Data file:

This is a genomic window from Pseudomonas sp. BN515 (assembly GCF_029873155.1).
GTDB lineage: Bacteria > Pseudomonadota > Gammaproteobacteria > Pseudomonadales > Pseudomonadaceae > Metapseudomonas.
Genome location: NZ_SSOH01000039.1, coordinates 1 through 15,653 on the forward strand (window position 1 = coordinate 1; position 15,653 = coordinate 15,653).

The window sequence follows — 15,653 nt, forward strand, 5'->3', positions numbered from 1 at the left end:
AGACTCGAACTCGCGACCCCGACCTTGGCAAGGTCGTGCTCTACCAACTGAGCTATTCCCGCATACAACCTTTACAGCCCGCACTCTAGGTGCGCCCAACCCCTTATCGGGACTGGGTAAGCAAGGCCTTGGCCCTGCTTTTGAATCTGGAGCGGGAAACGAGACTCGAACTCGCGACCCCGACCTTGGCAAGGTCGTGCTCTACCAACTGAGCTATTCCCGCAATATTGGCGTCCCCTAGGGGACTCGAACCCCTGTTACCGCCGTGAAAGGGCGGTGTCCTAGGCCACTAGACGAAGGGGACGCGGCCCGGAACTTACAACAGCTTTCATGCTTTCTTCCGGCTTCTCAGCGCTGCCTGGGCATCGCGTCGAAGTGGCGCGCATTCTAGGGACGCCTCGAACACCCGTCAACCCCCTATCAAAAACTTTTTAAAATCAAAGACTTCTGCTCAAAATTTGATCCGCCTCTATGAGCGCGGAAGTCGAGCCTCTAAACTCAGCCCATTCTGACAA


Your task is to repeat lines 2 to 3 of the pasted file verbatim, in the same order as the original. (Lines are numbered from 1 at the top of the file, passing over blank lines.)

GTDB lineage: Bacteria > Pseudomonadota > Gammaproteobacteria > Pseudomonadales > Pseudomonadaceae > Metapseudomonas.
Genome location: NZ_SSOH01000039.1, coordinates 1 through 15,653 on the forward strand (window position 1 = coordinate 1; position 15,653 = coordinate 15,653).